'And When I'm a Man, I'll Think as a Man'
Much of my work centres on the theme of memory and its fallibility. This is more strongly evident in pieces that incorporate or recreate childhood artefacts and toys. A prime example of this is ‘And When I’m a Man, I'll Think as a Man’, the life size sculpture of myself as a twelve piece, pre-assembly, model kit. An important aspect of the piece is its bright green colour, which was chosen to match my memory of that of a cheap, plastic, childhood toy - realizing that the memory would have mutated, and exaggerated the luridness of the colour.
As well as being made from 12 separate body casts of myself (a self portrait, I suppose) 'And When I'm A Man' is based on the type of model kit that I used to buy as a child. When creating the piece I was interested in childhood perceptions of adulthood and the role that toys played in this - realising that many figurative toys were that of adult characters, and therefore tools for adult role-play.
I created Baby Kit immediately after finishing my life-sized human model kit sculpture, 'And When I'm a Man' back in 1998. The piece was partly a reaction against the idea that all the parts of a standard model kit assembly should make a unified whole (if put together the components of Baby Kit would actually create two impossibly weird-limbed deformities). But in selecting the right dolls for the sculpture I soon realised that the doll makers themselves had also been creating disturbing hybrids. The largest doll that I used for the construction was actually a composite of different human developmental stages. The limbs and torso were a mixture of post and prepubescent, whilst the face was mostly that of a young child.
And the story of how I came across this larger doll is probably my most extreme case of serendipity to date (but I do generally seem to live a life of weird coincidences). At the planning stage for Baby Kit I'd been collecting second-hand dolls for a while and made an actual sized, rough charcoal drawing of how I envisaged the eventual sculpture. And that's where the project ground to a halt. For I quickly realised that I didn't have a doll big enough to provide three of the elements that I needed to make the sculpture. So, I decided to put the project on the back burner until something presented itself. Fortunately I didn't have to wait long. Within a few days I was walking back from college, and mulling the problem over in my head, when I had a sudden urge to change my route, and walk a different way home. As I did so I came across a black plastic bin bag at the side of the road, and sticking out of it was the lower half of a large plastic doll's leg. So I pulled on it and out came the whole doll, exactly the size that I needed to complete my sculpture. 'The Universe provides', as our hippier selves might say.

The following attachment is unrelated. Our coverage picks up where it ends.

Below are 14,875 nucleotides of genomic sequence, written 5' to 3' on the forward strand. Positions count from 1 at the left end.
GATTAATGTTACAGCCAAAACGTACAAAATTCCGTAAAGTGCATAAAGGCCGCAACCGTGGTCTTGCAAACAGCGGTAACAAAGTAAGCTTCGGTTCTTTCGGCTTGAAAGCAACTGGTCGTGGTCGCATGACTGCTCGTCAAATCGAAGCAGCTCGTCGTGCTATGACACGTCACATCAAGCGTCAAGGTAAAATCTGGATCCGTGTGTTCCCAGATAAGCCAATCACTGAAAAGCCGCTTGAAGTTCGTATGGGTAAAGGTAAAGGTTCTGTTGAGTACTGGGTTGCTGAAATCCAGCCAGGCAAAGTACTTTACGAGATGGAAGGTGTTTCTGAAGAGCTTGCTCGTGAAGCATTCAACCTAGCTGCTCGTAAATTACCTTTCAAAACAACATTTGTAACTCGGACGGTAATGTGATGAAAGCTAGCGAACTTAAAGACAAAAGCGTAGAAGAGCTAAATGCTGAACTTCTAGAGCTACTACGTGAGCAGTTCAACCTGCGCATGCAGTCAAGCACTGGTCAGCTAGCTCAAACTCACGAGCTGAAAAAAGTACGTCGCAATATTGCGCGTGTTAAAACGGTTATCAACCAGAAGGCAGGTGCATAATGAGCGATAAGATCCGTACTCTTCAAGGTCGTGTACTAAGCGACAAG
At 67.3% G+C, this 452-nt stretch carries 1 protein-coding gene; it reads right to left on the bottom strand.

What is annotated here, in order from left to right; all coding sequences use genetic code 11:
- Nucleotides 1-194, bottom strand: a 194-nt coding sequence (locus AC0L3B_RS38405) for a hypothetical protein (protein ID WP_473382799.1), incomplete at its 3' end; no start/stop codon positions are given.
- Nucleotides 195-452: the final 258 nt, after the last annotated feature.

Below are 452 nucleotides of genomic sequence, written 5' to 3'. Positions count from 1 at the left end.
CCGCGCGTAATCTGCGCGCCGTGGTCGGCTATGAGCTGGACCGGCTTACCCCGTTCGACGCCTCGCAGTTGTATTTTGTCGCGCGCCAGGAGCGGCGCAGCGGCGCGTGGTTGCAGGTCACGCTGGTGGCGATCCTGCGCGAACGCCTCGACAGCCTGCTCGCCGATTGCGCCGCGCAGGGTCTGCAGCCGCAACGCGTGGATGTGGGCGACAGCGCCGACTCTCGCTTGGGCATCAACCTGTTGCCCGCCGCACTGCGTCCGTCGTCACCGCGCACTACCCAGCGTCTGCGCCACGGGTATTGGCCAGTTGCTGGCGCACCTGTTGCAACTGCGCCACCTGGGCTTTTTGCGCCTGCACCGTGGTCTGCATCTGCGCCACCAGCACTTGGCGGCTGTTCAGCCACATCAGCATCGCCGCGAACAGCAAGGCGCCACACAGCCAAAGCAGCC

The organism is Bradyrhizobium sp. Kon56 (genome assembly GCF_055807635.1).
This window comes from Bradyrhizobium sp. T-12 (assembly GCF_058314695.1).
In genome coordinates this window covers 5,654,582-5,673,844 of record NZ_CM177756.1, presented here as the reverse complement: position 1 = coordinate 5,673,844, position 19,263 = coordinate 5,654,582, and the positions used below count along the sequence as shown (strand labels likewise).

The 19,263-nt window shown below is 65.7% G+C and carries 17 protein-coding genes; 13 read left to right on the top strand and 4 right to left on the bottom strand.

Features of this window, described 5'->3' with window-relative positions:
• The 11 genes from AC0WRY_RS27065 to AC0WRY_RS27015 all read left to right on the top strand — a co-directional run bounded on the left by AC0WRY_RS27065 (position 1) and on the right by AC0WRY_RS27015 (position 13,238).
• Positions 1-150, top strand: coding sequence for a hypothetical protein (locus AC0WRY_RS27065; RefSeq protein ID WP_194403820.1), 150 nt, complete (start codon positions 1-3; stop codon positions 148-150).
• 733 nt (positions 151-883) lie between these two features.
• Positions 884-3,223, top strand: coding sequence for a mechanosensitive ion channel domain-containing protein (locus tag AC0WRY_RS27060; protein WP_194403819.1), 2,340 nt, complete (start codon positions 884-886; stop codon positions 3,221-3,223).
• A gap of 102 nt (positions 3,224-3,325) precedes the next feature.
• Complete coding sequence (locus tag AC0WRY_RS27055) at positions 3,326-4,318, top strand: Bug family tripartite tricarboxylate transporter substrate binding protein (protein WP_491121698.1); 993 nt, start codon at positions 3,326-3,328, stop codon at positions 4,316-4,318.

'Dreams of Being Batman'
Dreams of Being Batman is part of a small body of work that came about through an interest in childhood perceptions of adulthood.
The fibreglass head is made from a cast of my own head. The colour of the piece, and the way that the steel armature gives it the appearance of floating in mid air is intended to suggest the insubstantial nature of dreams and fantasies. The elongated ears (or horns) in the sculpture are a reference to Batman, one of my favourite super heroes from childhood. The fact that the head looks nothing like the actual costumed head of the Batman can be seen either as a celebration of the fact that imagination (especially the imagination of a child) is not held back by the obstacles of reality, or as a reminder of the chasm that exists between what we once wanted to be and what we eventually became.
I said that I was going to mostly concentrate on my sculptural work in this blog post but considering that drawing and painting is also an important part of my practice I've decided to add a few examples at the end here, just to give a taste of some of the stages in the course of my painterly pursuits.